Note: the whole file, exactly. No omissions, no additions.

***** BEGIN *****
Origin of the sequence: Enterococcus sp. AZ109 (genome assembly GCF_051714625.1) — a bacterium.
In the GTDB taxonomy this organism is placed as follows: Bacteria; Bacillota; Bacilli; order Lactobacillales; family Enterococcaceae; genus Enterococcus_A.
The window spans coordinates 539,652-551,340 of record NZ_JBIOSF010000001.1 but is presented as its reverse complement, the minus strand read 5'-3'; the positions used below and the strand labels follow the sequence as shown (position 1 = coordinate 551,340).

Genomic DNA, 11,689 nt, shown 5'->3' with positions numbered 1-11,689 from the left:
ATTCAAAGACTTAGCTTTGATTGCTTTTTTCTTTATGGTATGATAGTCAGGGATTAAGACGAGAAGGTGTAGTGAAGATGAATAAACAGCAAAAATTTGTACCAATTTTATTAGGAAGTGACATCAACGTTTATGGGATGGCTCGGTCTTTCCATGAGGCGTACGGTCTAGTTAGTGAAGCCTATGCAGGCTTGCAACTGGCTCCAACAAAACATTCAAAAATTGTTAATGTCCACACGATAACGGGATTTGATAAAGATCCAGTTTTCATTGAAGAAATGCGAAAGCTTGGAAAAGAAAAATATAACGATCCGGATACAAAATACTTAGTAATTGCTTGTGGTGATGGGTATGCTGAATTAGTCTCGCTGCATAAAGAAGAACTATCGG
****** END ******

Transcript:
Origin of the sequence: Enterococcus sp. AZ109 (genome assembly GCF_051714625.1) — a bacterium.
In the GTDB taxonomy this organism is placed as follows: Bacteria; Bacillota; Bacilli; order Lactobacillales; family Enterococcaceae; genus Enterococcus_A.
The window spans coordinates 539,652-551,340 of record NZ_JBIOSF010000001.1 but is presented as its reverse complement, the minus strand read 5'-3'; the positions used below and the strand labels follow the sequence as shown (position 1 = coordinate 551,340).

Genomic DNA, 11,689 nt, shown 5'->3' with positions numbered 1-11,689 from the left:
ATTCAAAGACTTAGCTTTGATTGCTTTTTTCTTTATGGTATGATAGTCAGGGATTAAGACGAGAAGGTGTAGTGAAGATGAATAAACAGCAAAAATTTGTACCAATTTTATTAGGAAGTGACATCAACGTTTATGGGATGGCTCGGTCTTTCCATGAGGCGTACGGTCTAGTTAGTGAAGCCTATGCAGGCTTGCAACTGGCTCCAACAAAACATTCAAAAATTGTTAATGTCCACACGATAACGGGATTTGATAAAGATCCAGTTTTCATTGAAGAAATGCGAAAGCTTGGAAAAGAAAAATATAACGATCCGGATACAAAATACTTAGTAATTGCTTGTGGTGATGGGTATGCTGAATTAGTCTCGCTGCATAAAGAAGAACTATCGG